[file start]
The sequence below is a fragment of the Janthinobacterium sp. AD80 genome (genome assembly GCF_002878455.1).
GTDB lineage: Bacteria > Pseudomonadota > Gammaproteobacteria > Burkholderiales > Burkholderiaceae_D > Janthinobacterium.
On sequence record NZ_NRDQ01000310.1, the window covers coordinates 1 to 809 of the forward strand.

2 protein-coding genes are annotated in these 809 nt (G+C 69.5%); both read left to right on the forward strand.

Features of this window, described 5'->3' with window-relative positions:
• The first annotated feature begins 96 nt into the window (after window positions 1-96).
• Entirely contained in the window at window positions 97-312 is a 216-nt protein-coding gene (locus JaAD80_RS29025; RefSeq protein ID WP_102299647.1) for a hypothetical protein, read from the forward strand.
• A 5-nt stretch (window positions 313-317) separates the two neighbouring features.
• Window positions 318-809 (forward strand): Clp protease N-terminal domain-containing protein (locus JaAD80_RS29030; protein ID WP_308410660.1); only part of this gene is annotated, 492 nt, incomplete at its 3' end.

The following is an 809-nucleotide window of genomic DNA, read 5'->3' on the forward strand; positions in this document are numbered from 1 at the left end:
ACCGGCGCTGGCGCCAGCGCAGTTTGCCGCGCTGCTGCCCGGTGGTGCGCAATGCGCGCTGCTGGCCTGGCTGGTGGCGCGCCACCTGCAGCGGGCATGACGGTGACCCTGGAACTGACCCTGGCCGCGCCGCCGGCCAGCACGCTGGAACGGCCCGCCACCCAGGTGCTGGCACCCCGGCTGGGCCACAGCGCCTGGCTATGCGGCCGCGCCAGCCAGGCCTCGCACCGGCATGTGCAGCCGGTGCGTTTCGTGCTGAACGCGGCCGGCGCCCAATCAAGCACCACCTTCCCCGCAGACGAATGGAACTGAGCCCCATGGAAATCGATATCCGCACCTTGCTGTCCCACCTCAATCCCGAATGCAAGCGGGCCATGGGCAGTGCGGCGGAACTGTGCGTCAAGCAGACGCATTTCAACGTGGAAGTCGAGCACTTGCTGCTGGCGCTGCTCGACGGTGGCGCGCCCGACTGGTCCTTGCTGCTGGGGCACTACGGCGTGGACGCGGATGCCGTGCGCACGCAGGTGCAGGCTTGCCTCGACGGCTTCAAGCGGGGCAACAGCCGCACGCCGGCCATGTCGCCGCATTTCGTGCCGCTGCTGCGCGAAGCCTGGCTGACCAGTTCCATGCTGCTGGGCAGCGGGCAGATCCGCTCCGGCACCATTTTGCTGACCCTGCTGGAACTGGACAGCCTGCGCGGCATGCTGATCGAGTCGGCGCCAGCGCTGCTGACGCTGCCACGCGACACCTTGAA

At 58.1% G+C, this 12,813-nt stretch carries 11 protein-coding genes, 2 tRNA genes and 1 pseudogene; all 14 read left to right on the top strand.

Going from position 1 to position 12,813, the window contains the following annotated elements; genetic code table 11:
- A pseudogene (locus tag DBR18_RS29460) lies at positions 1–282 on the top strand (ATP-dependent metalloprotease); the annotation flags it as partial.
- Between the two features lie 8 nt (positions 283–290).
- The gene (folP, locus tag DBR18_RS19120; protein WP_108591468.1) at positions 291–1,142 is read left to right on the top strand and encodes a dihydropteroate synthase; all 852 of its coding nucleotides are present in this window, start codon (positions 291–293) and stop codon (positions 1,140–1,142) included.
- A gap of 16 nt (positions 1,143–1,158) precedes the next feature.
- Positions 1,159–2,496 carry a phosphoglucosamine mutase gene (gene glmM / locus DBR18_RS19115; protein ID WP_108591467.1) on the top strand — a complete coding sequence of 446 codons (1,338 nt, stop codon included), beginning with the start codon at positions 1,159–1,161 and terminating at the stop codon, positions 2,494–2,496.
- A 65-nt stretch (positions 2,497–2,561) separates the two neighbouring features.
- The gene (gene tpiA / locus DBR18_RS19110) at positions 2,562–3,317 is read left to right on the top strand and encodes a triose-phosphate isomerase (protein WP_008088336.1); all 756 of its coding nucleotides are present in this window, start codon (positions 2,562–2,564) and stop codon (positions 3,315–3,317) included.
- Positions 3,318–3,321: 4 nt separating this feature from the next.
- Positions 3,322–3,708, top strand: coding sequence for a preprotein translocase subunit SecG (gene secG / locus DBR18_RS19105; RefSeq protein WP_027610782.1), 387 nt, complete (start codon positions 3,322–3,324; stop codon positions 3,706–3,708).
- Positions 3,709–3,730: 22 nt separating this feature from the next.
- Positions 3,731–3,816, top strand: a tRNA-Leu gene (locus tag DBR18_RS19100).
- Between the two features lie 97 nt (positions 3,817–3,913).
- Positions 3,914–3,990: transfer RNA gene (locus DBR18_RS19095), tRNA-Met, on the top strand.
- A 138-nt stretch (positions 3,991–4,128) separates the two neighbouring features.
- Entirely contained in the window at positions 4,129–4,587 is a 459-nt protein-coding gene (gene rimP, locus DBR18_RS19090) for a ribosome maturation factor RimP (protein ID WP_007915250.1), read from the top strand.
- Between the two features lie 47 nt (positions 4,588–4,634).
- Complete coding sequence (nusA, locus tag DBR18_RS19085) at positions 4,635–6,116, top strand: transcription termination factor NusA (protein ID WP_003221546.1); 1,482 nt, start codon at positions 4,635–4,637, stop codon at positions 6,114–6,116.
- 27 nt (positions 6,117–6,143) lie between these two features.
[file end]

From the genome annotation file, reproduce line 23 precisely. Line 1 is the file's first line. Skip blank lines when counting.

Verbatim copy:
- Positions 3,709–3,730: 22 nt separating this feature from the next.